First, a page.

bees, honey and other sticky subjects

Tuesday, June 12, 2007

Piping the queen out

As most beekeepers know, the queen doesn't actually control her colony, though she appears to react to signals from her workers. Now Andrew Pierce and Stanley Schneider of the University of North Carolina have documented what actually happens -- or at least a later stage in the swarming process:

workers use the vibration signal to prepare the queen for swarming by making intrusions into her “court” and vibrating her hundreds of times an hour. She responds by changing her behavior -- reducing her food intake, slowing egg laying and becoming more active. At this point, the workers begin to send a second signal that researchers call “worker piping” at a fevered pitch. Piping, which consists of bees making contact and vibrating their wing muscles rapidly, appears to be a general instruction to fly.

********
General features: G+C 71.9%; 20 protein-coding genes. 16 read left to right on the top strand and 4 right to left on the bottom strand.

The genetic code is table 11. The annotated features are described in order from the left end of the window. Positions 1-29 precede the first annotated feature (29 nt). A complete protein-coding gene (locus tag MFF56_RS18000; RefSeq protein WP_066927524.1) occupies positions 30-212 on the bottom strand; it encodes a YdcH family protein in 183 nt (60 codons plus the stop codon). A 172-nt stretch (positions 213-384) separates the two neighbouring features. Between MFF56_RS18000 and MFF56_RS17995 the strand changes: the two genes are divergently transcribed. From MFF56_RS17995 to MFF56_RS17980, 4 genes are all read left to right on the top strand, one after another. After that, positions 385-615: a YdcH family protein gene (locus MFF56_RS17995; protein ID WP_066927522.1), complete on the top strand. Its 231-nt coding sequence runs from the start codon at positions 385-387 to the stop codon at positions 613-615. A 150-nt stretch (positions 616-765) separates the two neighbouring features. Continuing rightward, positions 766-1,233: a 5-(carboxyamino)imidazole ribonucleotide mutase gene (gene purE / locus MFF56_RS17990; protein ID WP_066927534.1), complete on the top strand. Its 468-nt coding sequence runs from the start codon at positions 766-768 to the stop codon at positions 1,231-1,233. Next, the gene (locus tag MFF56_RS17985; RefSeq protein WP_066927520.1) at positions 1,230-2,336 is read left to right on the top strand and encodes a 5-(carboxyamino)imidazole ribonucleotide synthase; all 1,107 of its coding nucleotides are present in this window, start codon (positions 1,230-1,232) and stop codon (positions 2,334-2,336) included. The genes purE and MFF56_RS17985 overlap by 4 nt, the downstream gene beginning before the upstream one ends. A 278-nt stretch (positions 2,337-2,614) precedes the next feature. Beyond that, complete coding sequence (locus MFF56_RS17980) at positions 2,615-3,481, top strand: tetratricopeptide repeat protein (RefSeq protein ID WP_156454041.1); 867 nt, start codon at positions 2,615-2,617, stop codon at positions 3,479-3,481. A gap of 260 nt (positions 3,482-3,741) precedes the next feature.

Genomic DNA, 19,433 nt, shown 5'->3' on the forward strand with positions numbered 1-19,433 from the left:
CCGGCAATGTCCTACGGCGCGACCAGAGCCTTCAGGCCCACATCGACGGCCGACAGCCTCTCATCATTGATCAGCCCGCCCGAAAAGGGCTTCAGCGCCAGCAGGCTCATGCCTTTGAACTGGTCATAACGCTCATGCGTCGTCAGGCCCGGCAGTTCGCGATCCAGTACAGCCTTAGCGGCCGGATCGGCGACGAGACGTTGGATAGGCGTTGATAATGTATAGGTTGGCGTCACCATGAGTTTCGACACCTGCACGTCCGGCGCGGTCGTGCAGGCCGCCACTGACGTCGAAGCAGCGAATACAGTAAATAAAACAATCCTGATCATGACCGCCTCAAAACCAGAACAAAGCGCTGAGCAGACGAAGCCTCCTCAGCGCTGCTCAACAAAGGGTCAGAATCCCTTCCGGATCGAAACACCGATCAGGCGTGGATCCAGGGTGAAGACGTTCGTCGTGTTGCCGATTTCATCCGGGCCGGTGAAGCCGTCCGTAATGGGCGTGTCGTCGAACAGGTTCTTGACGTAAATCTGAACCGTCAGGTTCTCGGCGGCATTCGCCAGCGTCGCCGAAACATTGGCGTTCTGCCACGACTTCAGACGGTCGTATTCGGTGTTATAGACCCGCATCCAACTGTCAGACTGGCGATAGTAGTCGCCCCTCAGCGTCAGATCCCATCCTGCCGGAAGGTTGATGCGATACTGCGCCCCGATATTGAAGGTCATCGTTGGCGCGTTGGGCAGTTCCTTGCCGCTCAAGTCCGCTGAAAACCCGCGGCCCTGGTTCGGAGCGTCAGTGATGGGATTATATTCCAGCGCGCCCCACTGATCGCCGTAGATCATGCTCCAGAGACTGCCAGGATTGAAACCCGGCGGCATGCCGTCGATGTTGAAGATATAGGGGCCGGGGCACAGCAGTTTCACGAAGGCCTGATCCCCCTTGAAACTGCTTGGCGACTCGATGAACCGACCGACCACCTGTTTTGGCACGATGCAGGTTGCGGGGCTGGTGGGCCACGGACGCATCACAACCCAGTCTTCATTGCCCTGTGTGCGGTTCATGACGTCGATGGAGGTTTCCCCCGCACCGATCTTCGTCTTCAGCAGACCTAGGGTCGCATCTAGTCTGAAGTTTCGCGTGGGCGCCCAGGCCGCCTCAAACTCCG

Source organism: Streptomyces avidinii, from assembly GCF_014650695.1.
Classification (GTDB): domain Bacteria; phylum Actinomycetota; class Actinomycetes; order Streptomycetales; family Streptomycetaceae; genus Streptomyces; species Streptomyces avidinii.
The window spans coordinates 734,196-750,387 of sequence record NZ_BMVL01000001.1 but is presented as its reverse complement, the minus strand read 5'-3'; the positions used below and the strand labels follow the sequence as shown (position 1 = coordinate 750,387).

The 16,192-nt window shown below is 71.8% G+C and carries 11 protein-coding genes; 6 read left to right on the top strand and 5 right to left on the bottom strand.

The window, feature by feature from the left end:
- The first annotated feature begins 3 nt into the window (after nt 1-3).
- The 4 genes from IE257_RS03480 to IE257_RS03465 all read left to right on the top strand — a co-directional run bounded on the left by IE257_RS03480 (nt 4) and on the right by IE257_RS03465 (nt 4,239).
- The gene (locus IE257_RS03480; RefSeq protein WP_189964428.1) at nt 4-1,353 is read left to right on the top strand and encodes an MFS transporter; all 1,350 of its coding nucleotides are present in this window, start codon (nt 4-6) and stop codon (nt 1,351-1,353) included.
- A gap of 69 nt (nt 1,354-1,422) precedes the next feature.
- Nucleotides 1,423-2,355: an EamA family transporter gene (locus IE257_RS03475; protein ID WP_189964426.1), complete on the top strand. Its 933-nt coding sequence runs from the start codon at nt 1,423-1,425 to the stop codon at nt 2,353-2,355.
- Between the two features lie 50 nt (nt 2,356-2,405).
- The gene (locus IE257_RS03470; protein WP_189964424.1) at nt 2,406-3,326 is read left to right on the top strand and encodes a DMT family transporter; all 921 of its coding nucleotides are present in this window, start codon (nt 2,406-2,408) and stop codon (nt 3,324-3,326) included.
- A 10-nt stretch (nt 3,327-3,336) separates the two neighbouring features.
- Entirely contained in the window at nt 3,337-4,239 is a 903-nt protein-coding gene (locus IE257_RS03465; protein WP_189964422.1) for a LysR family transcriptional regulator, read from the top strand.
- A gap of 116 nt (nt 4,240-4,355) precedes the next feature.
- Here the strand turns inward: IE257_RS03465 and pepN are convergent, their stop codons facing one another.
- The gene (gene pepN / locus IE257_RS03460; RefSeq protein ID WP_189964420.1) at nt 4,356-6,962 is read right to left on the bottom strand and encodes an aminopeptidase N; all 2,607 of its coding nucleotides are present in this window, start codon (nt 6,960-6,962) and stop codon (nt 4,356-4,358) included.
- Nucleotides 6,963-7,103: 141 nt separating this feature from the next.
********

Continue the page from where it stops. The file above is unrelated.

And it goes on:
Just what we always expected: big sisters always get their way.

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